After passage of the Bipartisan Budget Act of 2015 many advisors have asked us how do the changes in the new law affect the future of advisors who offer advice on Social Security claiming strategies. We’ve been asked repeatedly if these changes represent “the end of Social Security claiming advice?” Our answer is a resounding “no!” In fact, we look at these changes as a marketing opportunity for advisors, especially for those of you who have decided to make Social Security timing decisions a centerpiece of your financial practice.
As the media scrambled to understand the complicated rule changes to Social Security, The Wall Street Journals’ Anne Tergesen reached out to Social Security Timing’s founder, Joe Elsasser, to explain the impact on married couples. Read more.
Social Security Timing® updated its software as the budget deal was being finalized, so that you were able to give up-to-date information to clients as soon as the law went into effect Nov. 2. We continue to modify the software to make it the best in the industry. Many of these recent updates are the direct result of subscriber suggestions. Review those initial updates here, and be sure to read below, for additional updates made since then.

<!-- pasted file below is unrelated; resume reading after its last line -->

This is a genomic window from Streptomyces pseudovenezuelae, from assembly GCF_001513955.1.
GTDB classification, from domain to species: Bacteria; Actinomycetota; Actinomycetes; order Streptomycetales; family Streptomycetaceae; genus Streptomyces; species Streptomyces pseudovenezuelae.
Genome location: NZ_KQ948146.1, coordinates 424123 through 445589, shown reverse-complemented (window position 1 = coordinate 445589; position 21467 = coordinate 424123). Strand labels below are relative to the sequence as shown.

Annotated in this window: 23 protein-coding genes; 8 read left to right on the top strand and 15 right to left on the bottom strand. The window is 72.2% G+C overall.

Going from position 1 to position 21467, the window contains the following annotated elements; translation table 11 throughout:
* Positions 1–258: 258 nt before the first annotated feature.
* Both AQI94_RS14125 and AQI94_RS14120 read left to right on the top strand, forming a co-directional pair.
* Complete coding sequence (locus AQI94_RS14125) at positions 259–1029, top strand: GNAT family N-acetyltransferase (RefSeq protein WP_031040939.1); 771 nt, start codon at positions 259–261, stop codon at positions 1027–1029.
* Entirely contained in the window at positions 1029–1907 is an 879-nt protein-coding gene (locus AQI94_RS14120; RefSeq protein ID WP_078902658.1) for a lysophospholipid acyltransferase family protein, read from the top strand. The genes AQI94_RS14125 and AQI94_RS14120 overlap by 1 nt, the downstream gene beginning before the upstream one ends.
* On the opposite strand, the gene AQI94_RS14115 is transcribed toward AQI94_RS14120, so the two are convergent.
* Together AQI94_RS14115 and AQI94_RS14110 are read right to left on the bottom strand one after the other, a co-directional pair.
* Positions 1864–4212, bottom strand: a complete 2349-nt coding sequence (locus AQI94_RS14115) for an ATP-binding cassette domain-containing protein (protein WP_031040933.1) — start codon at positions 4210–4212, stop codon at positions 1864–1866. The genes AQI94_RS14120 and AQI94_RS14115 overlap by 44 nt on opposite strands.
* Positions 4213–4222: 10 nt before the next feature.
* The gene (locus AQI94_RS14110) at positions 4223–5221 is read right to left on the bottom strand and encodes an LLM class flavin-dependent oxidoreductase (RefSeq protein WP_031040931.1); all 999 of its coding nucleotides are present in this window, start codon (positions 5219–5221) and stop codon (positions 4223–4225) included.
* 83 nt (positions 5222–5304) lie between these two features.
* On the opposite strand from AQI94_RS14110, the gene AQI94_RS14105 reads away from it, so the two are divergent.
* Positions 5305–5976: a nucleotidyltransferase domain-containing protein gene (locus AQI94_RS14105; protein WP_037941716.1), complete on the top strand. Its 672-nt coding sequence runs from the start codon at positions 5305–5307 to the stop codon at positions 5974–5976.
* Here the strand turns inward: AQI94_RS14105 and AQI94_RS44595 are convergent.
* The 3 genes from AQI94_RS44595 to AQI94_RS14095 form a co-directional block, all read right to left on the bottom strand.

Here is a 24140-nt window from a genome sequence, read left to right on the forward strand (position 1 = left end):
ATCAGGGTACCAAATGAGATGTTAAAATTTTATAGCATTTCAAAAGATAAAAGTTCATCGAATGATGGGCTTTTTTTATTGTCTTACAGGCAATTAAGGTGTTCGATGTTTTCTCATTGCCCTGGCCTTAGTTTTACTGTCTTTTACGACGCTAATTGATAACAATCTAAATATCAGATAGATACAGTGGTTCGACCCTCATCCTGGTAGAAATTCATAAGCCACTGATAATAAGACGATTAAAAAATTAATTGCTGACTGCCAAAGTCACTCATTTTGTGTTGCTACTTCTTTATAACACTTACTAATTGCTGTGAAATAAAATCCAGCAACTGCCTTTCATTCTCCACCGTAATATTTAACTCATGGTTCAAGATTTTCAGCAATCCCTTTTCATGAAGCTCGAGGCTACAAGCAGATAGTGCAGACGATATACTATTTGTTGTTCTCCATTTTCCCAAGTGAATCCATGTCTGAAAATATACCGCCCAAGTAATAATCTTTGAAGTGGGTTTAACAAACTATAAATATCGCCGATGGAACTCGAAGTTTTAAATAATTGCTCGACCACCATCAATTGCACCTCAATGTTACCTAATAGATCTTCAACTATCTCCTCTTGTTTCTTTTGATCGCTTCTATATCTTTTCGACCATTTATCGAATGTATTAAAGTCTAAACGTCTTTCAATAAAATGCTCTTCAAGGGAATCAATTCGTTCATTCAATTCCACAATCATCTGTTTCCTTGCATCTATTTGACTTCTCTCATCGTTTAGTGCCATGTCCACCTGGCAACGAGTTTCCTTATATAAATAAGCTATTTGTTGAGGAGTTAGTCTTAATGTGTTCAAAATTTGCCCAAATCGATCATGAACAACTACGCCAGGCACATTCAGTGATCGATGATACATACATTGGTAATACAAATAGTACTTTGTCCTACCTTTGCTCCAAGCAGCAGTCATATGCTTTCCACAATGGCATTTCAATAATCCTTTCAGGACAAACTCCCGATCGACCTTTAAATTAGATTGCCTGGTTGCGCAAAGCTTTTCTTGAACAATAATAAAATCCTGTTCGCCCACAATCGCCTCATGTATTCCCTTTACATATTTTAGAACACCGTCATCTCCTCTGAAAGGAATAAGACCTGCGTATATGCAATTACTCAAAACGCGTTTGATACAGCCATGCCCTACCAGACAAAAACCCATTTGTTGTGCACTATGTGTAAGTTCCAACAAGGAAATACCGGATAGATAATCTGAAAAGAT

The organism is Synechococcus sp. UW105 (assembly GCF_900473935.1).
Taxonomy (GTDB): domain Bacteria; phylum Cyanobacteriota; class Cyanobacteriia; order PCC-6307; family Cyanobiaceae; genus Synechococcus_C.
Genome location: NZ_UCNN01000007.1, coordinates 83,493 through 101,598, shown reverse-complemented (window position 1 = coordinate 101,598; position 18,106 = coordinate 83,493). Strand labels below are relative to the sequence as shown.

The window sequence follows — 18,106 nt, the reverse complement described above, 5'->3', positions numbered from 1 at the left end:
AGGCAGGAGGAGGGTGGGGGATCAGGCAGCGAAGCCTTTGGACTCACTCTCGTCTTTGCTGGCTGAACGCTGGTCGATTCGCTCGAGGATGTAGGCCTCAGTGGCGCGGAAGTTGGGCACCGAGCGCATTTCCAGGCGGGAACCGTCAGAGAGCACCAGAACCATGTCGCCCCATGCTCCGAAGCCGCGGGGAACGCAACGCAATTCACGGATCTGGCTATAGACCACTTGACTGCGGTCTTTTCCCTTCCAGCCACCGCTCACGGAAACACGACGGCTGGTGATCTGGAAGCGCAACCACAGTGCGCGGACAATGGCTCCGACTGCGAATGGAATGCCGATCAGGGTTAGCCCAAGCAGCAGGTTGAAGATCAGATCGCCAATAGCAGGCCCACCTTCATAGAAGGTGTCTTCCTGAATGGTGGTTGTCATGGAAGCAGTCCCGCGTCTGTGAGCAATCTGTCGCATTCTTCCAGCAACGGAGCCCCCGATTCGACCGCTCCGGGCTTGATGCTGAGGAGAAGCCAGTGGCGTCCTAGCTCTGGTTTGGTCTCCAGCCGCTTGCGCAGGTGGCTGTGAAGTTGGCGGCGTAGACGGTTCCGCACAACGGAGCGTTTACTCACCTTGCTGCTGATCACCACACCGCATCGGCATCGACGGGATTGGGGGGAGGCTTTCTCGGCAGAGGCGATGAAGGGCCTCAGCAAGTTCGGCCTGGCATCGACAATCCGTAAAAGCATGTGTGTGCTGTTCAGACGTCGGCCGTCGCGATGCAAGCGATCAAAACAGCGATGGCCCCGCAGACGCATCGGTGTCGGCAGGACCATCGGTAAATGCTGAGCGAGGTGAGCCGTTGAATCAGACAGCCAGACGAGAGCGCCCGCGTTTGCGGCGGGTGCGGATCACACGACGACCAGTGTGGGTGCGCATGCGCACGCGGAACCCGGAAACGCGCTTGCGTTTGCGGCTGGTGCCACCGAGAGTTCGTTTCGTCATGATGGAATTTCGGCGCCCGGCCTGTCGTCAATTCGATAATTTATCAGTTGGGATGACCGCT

Learn how the Bipartisan Budget Act of 2015 impacts your clients. In this webinar, Joe Elsasser, creator of Social Security Timing®, discusses how the budget deal dramatically changes two claiming strategies, who is impacted and how you should communicate these changes to your existing client base.
When news broke that the Bipartisan Budget Act of 2015 included surprise changes to Social Security, The Wall Street Journal featured Social Security Timing® as one of the first companies to update its software to accommodate the new law. Read more.
The proposed 2016 budget makes two highly significant changes to Social Security claiming rules. Section 831(a) eliminates the restricted application strategy by requiring that anyone who files for any benefit be “deemed” as though they are filing for all benefits for which they are eligible. Section 831(b) modifies voluntary suspension by requiring that any benefits for any auxiliary be stopped when the primary wage earner suspends his own benefit. Under prior rules, a voluntary suspension only stopped the checks of the person who suspended their benefits, while auxiliaries such as spouses and children could continue to collect their checks.